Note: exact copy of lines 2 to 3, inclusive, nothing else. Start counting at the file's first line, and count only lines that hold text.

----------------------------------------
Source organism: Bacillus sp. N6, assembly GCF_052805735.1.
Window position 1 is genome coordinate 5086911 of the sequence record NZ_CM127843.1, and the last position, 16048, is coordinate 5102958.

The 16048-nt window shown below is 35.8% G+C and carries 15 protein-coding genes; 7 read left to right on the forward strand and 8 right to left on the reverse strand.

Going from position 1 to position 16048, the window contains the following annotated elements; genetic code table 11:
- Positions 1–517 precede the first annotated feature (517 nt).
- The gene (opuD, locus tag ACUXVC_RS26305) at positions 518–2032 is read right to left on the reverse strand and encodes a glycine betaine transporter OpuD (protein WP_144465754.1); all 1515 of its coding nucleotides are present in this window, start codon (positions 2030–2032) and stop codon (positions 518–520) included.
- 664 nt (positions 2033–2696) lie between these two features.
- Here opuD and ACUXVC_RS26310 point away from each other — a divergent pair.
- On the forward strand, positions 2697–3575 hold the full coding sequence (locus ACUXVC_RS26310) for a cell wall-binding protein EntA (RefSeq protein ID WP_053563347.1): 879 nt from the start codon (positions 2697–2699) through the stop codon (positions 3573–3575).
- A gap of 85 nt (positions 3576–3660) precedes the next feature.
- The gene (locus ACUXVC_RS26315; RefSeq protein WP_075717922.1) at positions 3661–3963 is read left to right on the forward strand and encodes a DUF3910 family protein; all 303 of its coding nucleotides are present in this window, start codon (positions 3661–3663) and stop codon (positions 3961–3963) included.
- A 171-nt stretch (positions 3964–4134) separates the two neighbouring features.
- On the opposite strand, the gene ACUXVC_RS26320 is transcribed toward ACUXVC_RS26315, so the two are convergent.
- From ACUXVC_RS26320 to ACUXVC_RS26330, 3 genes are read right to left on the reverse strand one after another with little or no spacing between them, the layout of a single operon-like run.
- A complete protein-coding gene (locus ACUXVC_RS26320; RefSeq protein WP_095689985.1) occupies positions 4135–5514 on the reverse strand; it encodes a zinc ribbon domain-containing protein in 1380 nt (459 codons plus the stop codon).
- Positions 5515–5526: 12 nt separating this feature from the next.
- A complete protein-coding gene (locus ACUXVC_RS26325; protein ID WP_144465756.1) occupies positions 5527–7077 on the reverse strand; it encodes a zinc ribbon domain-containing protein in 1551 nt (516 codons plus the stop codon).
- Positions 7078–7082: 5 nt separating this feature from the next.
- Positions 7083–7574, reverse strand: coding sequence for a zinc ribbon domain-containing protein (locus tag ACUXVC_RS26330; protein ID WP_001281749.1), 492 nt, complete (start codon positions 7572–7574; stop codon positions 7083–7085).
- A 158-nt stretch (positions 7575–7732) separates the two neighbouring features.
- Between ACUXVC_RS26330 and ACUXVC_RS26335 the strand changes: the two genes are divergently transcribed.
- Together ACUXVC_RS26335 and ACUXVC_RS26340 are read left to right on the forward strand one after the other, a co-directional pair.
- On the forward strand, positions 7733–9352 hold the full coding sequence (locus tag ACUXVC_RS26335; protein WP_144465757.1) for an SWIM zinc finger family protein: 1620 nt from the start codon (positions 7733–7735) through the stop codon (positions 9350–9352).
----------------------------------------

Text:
Window position 1 is genome coordinate 5086911 of the sequence record NZ_CM127843.1, and the last position, 16048, is coordinate 5102958.

The 16048-nt window shown below is 35.8% G+C and carries 15 protein-coding genes; 7 read left to right on the forward strand and 8 right to left on the reverse strand.